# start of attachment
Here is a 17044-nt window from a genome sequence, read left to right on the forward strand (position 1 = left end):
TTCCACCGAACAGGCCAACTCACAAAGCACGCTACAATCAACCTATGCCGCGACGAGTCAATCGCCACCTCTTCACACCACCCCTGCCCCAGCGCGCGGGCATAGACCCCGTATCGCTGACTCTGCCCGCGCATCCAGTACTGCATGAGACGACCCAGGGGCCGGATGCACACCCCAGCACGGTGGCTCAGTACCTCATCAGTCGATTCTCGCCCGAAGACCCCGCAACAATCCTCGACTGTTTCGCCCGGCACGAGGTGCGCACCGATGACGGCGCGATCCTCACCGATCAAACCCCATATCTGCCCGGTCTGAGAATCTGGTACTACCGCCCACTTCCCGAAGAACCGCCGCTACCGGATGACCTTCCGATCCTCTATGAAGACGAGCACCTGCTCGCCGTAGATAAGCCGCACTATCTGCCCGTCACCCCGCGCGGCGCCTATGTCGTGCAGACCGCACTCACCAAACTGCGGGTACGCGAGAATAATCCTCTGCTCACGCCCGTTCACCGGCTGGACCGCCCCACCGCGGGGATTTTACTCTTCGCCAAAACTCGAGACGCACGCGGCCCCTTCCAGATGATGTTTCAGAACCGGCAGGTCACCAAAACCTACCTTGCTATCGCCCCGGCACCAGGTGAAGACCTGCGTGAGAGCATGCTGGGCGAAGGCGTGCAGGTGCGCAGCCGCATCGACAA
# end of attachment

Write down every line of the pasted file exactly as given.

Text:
Here is a 17044-nt window from a genome sequence, read left to right on the forward strand (position 1 = left end):
TTCCACCGAACAGGCCAACTCACAAAGCACGCTACAATCAACCTATGCCGCGACGAGTCAATCGCCACCTCTTCACACCACCCCTGCCCCAGCGCGCGGGCATAGACCCCGTATCGCTGACTCTGCCCGCGCATCCAGTACTGCATGAGACGACCCAGGGGCCGGATGCACACCCCAGCACGGTGGCTCAGTACCTCATCAGTCGATTCTCGCCCGAAGACCCCGCAACAATCCTCGACTGTTTCGCCCGGCACGAGGTGCGCACCGATGACGGCGCGATCCTCACCGATCAAACCCCATATCTGCCCGGTCTGAGAATCTGGTACTACCGCCCACTTCCCGAAGAACCGCCGCTACCGGATGACCTTCCGATCCTCTATGAAGACGAGCACCTGCTCGCCGTAGATAAGCCGCACTATCTGCCCGTCACCCCGCGCGGCGCCTATGTCGTGCAGACCGCACTCACCAAACTGCGGGTACGCGAGAATAATCCTCTGCTCACGCCCGTTCACCGGCTGGACCGCCCCACCGCGGGGATTTTACTCTTCGCCAAAACTCGAGACGCACGCGGCCCCTTCCAGATGATGTTTCAGAACCGGCAGGTCACCAAAACCTACCTTGCTATCGCCCCGGCACCAGGTGAAGACCTGCGTGAGAGCATGCTGGGCGAAGGCGTGCAGGTGCGCAGCCGCATCGACAA